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The primary users of Anchorage’s beleaguered port want city officials to delay the first major rehabilitation work at the port in years while port leaders continue to discover earthquake damage to critical infrastructure.
The eight companies that make up the informal “Port of Alaska Users Group” sent similar letters to Anchorage Mayor Ethan Berkowitz on June 28 and members of the Anchorage Assembly on July 12 urging them to stop advancing work to build a new petroleum and cement terminal.
They contend the municipality’s plan to start building the estimated $220 million petroleum and cement import terminal, or PCT, without having a way to pay for all of it would leave the city with a “trestle to nowhere,” according to the July 12 letter to the Assembly, and could invite tariff increases that would impact business at Anchorage’s other logistics hub.
Port of Alaska Users Group request delay to cement terminal project in Anchorage https://t.co/5sO0hOYPZi— Global Cement (@GlobalCement) July 18, 2019
“Fuel is a highly sensitive commodity and, as the fifth-busiest air cargo hub in the world, it seems imprudent not to conduct this type of analysis before proceeding down any path that might produce negative fiscal impacts to our fragile Alaskan economy. Ultimately, without knowing what the final cost of the project will be, it is impossible to determine what the appropriate tariff should be to underwrite the project, and by extension, whether the increased tariff is even feasible for the airport customers,” the July 12 letter to the Assembly states.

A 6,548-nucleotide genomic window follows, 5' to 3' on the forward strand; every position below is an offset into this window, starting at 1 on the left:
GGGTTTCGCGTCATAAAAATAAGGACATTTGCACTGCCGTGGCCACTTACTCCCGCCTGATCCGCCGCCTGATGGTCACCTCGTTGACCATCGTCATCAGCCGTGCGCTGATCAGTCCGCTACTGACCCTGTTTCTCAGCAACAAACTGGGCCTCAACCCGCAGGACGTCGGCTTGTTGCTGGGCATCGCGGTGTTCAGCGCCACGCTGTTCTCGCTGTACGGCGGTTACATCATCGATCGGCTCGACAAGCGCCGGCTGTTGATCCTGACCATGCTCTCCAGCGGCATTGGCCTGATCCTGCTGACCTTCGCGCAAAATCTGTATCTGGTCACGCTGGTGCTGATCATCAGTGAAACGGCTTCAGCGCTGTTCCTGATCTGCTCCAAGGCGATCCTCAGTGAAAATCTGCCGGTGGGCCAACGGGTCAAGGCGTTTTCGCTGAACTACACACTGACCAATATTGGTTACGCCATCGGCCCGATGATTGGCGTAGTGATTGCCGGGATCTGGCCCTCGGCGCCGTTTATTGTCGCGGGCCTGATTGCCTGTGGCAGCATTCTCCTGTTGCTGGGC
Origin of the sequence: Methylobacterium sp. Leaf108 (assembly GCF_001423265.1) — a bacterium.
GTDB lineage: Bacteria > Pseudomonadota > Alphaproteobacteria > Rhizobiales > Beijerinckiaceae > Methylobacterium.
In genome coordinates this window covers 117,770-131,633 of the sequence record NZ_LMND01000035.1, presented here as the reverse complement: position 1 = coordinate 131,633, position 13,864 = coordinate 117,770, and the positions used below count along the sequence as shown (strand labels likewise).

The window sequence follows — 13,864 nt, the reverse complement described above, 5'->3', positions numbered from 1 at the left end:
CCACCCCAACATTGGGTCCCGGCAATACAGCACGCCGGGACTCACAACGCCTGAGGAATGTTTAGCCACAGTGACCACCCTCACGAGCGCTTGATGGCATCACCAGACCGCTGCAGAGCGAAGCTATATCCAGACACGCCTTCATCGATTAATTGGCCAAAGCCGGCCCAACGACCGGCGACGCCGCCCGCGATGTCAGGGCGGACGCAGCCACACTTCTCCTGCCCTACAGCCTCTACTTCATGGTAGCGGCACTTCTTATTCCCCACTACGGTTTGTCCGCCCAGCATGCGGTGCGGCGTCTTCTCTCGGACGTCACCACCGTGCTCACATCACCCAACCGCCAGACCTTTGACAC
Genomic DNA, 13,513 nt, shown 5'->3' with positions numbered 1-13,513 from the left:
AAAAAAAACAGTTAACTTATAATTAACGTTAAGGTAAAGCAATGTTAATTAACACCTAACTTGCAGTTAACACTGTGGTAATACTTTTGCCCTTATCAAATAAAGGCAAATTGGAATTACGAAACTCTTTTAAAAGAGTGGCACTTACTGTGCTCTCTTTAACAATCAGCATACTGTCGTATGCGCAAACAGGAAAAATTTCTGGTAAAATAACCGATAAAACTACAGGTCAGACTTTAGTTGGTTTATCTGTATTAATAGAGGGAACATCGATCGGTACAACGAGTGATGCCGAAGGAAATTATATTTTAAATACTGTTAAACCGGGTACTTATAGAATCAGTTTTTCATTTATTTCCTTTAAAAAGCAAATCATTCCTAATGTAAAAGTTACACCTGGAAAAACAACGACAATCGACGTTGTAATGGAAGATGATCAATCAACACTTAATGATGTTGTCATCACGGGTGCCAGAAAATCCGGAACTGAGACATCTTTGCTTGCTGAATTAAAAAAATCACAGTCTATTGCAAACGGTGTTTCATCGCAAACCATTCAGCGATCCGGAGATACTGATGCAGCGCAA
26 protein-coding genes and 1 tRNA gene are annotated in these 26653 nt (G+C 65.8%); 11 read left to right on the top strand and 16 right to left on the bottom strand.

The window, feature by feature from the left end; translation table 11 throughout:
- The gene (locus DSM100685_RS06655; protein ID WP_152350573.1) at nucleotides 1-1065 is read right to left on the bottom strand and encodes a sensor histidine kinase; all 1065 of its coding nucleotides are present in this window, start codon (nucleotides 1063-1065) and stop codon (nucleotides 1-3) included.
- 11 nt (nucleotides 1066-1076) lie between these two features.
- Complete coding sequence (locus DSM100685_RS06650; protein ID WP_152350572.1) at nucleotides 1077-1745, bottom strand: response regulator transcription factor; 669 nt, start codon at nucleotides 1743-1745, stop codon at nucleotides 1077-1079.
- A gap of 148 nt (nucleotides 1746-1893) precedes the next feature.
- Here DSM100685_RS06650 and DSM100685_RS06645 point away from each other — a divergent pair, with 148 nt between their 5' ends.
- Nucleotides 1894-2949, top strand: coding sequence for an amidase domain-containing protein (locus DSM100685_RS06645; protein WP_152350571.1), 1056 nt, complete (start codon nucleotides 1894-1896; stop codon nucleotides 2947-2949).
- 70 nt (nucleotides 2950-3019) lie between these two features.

The port user group consists of general cargo shippers Tote Maritime and Matson Inc.; five fuel supplier and distribution companies; and Alaska Basic Industries, which primarily is a cement distributor.
The Anchorage Assembly officially changed the name of the city-owned port in 2017 from the Port of Anchorage to the Port of Alaska in a bid to highlight its importance statewide and possibly drum up support for funding the rebuild.
Some sections of the pile-supported docks have been in place since 1961 and have far exceeded their initial 35-year design life. Studies indicate the pile maintenance program can keep the docks open for about another nine years before pervasive corrosion from seawater will start forcing closures.
Damage from the Nov. 21, 2019 earthquake in Anchorage. (Mike Dinneen/Associated Press)
Major construction at the port has been on hold since 2010 after major damage to the sheet pile then being installed to support new docks was discovered. The original port expansion project cost upward of $300 million but resulted in little usable infrastructure.
Port officials stress rebuilding the docks is increasingly becoming a time-sensitive issue. While the port survived the 7.1 magnitude Nov. 30 earthquake, it didn’t come out of the shaking unscathed, according to port spokesman Jim Jager.
He said that post-earthquake inspections have shown the port’s two fuel docks are the facilities most at-risk of failure in another earthquake. This month, port engineers de-rated the load capacity of the Terminal 1 dock adjacent to petroleum, oil and lubricant dock No. 1 because of earthquake damage, according to Jager.
Additionally, an estimated 20% of the pilings under petroleum dock No. 2 have failed, likely due to the earthquake.